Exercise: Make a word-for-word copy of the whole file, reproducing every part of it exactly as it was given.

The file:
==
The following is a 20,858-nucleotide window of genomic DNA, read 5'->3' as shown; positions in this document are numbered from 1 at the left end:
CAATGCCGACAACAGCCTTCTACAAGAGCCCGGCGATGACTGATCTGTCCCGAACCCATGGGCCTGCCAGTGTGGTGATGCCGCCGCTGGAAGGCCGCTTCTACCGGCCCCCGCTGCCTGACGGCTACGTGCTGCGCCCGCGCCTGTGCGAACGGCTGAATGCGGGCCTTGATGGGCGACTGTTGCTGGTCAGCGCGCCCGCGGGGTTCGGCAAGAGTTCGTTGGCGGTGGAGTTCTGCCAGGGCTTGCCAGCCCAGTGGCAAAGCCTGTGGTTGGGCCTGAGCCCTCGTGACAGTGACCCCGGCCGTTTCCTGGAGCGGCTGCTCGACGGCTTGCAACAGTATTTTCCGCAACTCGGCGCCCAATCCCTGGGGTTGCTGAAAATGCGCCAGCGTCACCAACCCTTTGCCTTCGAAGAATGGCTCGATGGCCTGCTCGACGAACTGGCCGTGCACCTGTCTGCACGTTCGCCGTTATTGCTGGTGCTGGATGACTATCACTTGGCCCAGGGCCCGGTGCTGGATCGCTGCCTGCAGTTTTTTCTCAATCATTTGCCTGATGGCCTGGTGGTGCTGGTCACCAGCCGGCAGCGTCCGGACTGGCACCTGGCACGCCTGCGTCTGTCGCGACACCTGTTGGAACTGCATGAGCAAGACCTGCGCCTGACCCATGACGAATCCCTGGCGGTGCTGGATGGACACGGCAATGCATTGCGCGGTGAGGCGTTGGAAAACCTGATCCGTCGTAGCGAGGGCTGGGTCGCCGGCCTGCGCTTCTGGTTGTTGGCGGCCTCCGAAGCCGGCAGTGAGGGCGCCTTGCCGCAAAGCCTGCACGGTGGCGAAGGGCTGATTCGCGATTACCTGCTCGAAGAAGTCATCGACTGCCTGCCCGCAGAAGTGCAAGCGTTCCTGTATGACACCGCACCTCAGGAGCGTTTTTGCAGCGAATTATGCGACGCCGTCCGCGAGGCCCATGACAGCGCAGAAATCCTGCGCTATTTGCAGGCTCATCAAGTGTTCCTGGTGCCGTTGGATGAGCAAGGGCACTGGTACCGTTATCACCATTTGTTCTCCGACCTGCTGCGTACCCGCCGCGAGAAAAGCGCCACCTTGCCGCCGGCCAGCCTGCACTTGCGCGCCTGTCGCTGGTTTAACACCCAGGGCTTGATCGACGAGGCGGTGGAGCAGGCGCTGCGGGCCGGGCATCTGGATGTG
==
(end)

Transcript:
The following is a 20,858-nucleotide window of genomic DNA, read 5'->3' as shown; positions in this document are numbered from 1 at the left end:
CAATGCCGACAACAGCCTTCTACAAGAGCCCGGCGATGACTGATCTGTCCCGAACCCATGGGCCTGCCAGTGTGGTGATGCCGCCGCTGGAAGGCCGCTTCTACCGGCCCCCGCTGCCTGACGGCTACGTGCTGCGCCCGCGCCTGTGCGAACGGCTGAATGCGGGCCTTGATGGGCGACTGTTGCTGGTCAGCGCGCCCGCGGGGTTCGGCAAGAGTTCGTTGGCGGTGGAGTTCTGCCAGGGCTTGCCAGCCCAGTGGCAAAGCCTGTGGTTGGGCCTGAGCCCTCGTGACAGTGACCCCGGCCGTTTCCTGGAGCGGCTGCTCGACGGCTTGCAACAGTATTTTCCGCAACTCGGCGCCCAATCCCTGGGGTTGCTGAAAATGCGCCAGCGTCACCAACCCTTTGCCTTCGAAGAATGGCTCGATGGCCTGCTCGACGAACTGGCCGTGCACCTGTCTGCACGTTCGCCGTTATTGCTGGTGCTGGATGACTATCACTTGGCCCAGGGCCCGGTGCTGGATCGCTGCCTGCAGTTTTTTCTCAATCATTTGCCTGATGGCCTGGTGGTGCTGGTCACCAGCCGGCAGCGTCCGGACTGGCACCTGGCACGCCTGCGTCTGTCGCGACACCTGTTGGAACTGCATGAGCAAGACCTGCGCCTGACCCATGACGAATCCCTGGCGGTGCTGGATGGACACGGCAATGCATTGCGCGGTGAGGCGTTGGAAAACCTGATCCGTCGTAGCGAGGGCTGGGTCGCCGGCCTGCGCTTCTGGTTGTTGGCGGCCTCCGAAGCCGGCAGTGAGGGCGCCTTGCCGCAAAGCCTGCACGGTGGCGAAGGGCTGATTCGCGATTACCTGCTCGAAGAAGTCATCGACTGCCTGCCCGCAGAAGTGCAAGCGTTCCTGTATGACACCGCACCTCAGGAGCGTTTTTGCAGCGAATTATGCGACGCCGTCCGCGAGGCCCATGACAGCGCAGAAATCCTGCGCTATTTGCAGGCTCATCAAGTGTTCCTGGTGCCGTTGGATGAGCAAGGGCACTGGTACCGTTATCACCATTTGTTCTCCGACCTGCTGCGTACCCGCCGCGAGAAAAGCGCCACCTTGCCGCCGGCCAGCCTGCACTTGCGCGCCTGTCGCTGGTTTAACACCCAGGGCTTGATCGACGAGGCGGTGGAGCAGGCGCTGCGGGCCGGGCATCTGGATGTG